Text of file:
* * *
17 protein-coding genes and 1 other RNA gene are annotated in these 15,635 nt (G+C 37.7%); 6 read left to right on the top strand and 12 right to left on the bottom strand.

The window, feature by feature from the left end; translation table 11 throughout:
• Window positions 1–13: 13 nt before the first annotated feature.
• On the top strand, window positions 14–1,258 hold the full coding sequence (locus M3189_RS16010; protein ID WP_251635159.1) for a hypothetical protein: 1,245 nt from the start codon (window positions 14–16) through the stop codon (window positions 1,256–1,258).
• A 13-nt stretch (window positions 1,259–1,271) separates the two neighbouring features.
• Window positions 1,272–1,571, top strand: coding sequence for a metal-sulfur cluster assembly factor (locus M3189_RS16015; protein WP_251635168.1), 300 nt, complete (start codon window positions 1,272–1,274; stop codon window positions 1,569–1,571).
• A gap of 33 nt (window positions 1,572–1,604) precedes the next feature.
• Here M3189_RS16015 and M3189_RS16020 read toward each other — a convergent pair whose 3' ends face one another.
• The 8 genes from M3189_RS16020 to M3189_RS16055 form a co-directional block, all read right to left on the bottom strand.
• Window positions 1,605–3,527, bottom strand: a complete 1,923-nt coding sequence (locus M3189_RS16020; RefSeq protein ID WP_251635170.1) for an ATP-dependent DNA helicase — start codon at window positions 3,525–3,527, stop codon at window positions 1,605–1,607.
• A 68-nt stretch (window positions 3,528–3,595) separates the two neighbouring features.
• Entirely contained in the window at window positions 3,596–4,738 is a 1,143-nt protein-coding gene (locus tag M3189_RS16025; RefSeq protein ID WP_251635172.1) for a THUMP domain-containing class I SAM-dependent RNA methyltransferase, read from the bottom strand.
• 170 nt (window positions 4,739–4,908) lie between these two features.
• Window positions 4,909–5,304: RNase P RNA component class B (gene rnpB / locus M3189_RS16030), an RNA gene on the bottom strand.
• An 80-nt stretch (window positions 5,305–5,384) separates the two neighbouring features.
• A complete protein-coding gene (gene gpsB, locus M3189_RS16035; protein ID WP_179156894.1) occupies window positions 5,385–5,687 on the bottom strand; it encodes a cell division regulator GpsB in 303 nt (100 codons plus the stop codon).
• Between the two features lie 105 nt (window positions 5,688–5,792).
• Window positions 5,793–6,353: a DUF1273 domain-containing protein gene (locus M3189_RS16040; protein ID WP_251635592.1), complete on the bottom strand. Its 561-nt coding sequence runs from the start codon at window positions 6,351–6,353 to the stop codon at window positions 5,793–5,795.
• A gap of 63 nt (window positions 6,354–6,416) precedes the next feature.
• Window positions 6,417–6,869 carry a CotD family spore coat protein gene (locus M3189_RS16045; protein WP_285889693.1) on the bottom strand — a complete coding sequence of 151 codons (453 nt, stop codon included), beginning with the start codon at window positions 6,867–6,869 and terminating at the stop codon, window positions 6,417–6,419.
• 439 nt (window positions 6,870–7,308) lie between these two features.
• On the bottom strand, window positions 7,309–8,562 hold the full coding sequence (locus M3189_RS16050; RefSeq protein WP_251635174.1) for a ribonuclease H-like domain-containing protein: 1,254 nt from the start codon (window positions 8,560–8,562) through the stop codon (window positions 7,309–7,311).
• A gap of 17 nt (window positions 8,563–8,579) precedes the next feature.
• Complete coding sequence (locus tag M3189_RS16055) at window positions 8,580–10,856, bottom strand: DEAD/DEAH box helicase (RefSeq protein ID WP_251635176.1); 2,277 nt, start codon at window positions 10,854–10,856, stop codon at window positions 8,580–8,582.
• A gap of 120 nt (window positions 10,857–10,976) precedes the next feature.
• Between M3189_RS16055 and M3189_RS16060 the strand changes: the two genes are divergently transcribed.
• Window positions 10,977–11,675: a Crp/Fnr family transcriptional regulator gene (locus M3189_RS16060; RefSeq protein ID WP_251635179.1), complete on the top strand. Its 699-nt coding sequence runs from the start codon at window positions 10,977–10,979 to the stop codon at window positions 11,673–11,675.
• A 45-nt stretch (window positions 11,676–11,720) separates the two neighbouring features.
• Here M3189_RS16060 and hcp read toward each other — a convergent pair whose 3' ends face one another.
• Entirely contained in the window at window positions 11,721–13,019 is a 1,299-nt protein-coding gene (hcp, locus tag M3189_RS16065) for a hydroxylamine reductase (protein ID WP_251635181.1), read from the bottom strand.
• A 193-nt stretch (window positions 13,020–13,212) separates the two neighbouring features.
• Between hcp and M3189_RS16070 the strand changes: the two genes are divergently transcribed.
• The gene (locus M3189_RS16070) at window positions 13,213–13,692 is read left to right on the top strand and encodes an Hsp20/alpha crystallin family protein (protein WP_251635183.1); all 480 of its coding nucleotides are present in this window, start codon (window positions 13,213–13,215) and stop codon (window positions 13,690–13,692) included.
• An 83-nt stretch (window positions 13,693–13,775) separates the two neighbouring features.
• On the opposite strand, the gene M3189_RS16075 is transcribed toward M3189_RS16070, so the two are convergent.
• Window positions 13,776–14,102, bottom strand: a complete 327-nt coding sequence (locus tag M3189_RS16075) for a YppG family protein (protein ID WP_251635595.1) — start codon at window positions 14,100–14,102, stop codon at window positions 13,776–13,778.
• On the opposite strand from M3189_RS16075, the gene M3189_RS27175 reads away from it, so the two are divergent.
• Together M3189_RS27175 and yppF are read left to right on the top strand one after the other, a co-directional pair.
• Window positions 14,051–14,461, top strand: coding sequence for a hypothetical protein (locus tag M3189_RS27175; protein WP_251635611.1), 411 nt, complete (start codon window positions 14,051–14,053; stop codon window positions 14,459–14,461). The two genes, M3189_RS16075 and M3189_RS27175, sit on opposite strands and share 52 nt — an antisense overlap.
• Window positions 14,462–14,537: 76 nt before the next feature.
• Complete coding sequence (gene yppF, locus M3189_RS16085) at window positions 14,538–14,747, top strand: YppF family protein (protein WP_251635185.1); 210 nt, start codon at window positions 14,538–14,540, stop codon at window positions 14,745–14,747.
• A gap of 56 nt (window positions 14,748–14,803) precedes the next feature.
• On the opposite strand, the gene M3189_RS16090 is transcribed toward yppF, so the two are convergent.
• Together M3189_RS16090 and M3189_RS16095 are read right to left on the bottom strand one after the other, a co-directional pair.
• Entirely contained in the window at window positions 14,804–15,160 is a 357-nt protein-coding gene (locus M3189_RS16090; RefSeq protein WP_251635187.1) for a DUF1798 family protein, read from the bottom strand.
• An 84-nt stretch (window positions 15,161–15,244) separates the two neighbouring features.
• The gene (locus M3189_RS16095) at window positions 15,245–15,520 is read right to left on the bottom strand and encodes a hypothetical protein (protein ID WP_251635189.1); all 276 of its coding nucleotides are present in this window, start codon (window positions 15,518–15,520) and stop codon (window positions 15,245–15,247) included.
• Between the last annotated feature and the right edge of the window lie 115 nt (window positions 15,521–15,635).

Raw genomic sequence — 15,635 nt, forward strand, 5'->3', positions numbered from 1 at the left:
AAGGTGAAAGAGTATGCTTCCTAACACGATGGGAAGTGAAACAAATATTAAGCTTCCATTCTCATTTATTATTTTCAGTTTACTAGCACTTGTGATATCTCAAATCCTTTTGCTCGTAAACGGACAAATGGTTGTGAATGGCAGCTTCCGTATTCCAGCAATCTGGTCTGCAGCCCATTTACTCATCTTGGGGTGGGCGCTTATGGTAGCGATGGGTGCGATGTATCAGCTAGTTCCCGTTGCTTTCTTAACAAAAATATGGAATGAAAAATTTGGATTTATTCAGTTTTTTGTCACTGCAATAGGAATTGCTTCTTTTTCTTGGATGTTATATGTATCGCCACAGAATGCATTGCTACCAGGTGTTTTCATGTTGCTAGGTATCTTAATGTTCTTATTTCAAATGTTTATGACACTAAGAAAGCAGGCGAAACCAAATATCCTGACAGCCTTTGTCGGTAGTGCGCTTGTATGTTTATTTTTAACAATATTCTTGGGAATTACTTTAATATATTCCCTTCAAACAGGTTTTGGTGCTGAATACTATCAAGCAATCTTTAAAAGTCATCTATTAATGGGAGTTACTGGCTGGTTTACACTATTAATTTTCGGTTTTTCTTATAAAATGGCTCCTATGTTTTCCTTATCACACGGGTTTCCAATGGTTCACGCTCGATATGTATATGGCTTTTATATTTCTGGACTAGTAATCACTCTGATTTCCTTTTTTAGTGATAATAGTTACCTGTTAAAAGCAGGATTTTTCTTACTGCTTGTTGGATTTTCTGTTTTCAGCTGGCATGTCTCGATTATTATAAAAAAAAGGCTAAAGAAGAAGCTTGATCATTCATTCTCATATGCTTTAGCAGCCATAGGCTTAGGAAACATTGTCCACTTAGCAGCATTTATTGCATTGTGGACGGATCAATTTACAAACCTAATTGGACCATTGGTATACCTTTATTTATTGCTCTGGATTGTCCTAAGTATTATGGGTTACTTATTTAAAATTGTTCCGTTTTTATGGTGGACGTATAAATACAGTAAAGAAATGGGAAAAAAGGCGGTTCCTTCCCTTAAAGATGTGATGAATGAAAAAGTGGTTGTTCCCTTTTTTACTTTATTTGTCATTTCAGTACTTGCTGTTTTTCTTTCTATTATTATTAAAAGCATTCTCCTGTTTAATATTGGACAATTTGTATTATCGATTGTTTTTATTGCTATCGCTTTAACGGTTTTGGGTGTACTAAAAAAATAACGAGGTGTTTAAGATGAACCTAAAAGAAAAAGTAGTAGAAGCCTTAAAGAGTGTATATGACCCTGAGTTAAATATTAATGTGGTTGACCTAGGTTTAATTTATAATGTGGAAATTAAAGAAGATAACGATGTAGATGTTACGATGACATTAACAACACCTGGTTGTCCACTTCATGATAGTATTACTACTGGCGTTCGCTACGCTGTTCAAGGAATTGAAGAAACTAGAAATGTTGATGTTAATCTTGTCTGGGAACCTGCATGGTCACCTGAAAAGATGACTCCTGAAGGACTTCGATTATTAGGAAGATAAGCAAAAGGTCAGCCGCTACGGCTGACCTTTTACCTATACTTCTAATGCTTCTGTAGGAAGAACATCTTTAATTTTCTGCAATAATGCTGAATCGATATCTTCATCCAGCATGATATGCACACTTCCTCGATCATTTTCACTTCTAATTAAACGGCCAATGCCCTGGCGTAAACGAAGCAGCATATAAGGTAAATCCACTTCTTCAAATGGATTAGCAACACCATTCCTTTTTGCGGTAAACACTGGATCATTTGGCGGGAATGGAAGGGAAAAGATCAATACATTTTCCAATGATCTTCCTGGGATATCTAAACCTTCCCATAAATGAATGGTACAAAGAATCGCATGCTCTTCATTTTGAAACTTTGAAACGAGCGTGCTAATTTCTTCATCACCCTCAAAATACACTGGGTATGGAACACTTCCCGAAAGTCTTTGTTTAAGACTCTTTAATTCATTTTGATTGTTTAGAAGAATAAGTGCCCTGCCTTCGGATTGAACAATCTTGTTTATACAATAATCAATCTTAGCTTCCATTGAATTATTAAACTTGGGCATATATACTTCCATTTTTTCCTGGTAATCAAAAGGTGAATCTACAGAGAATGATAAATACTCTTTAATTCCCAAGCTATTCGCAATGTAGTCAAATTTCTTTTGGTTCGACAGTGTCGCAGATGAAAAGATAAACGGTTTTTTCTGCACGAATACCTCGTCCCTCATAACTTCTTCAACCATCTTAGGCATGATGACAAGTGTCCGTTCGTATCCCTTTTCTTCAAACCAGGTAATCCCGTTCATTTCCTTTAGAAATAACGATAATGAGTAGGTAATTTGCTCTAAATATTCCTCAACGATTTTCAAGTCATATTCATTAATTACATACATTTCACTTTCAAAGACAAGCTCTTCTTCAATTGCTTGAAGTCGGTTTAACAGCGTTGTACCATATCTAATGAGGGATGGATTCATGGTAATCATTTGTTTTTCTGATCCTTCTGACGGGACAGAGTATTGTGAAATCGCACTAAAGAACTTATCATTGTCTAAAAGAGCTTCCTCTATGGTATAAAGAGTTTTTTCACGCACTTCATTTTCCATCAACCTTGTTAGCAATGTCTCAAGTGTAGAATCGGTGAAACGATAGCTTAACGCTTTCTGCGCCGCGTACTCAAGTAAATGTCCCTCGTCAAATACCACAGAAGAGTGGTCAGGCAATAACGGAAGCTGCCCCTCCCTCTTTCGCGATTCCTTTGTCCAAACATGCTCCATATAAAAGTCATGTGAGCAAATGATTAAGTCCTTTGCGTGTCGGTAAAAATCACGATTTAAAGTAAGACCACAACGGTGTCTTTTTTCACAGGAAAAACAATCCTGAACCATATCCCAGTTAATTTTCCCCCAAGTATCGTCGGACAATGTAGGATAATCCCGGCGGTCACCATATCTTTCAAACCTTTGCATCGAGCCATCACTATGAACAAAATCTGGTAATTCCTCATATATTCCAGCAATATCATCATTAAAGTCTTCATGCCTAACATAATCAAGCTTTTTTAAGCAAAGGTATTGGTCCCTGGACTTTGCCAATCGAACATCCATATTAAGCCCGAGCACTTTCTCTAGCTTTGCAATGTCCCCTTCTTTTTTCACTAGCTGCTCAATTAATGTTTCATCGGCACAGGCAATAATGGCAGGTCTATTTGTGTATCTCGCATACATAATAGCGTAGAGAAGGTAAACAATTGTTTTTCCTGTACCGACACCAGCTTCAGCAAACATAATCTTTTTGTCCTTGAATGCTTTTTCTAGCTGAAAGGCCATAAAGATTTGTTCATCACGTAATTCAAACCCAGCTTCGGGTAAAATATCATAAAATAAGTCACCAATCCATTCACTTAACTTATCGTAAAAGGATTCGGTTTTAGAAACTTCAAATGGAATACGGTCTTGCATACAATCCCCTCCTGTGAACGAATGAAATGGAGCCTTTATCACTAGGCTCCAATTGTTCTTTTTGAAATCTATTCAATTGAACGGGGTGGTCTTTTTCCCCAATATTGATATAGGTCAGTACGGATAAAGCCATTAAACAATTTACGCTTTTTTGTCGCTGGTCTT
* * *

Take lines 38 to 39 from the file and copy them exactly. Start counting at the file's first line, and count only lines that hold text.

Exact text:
• Together M3189_RS27175 and yppF are read left to right on the top strand one after the other, a co-directional pair.
• Window positions 14,051–14,461, top strand: coding sequence for a hypothetical protein (locus tag M3189_RS27175; protein WP_251635611.1), 411 nt, complete (start codon window positions 14,051–14,053; stop codon window positions 14,459–14,461). The two genes, M3189_RS16075 and M3189_RS27175, sit on opposite strands and share 52 nt — an antisense overlap.